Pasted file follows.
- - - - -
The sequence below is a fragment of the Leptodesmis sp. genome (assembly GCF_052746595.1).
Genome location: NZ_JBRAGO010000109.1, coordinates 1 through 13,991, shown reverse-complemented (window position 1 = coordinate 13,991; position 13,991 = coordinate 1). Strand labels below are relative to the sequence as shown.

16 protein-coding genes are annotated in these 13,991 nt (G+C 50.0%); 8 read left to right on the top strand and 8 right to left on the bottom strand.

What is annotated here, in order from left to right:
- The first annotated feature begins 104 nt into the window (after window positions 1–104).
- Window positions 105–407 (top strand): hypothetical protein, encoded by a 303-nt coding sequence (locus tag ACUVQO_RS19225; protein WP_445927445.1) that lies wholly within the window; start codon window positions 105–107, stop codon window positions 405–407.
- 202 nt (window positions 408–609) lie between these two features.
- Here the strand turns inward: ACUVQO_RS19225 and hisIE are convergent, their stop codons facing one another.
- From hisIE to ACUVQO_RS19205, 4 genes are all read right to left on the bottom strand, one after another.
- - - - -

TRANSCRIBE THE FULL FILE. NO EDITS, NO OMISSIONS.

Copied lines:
The sequence below is a fragment of the Leptodesmis sp. genome (assembly GCF_052746595.1).
Genome location: NZ_JBRAGO010000109.1, coordinates 1 through 13,991, shown reverse-complemented (window position 1 = coordinate 13,991; position 13,991 = coordinate 1). Strand labels below are relative to the sequence as shown.

16 protein-coding genes are annotated in these 13,991 nt (G+C 50.0%); 8 read left to right on the top strand and 8 right to left on the bottom strand.

What is annotated here, in order from left to right:
- The first annotated feature begins 104 nt into the window (after window positions 1–104).
- Window positions 105–407 (top strand): hypothetical protein, encoded by a 303-nt coding sequence (locus tag ACUVQO_RS19225; protein WP_445927445.1) that lies wholly within the window; start codon window positions 105–107, stop codon window positions 405–407.
- 202 nt (window positions 408–609) lie between these two features.
- Here the strand turns inward: ACUVQO_RS19225 and hisIE are convergent, their stop codons facing one another.
- From hisIE to ACUVQO_RS19205, 4 genes are all read right to left on the bottom strand, one after another.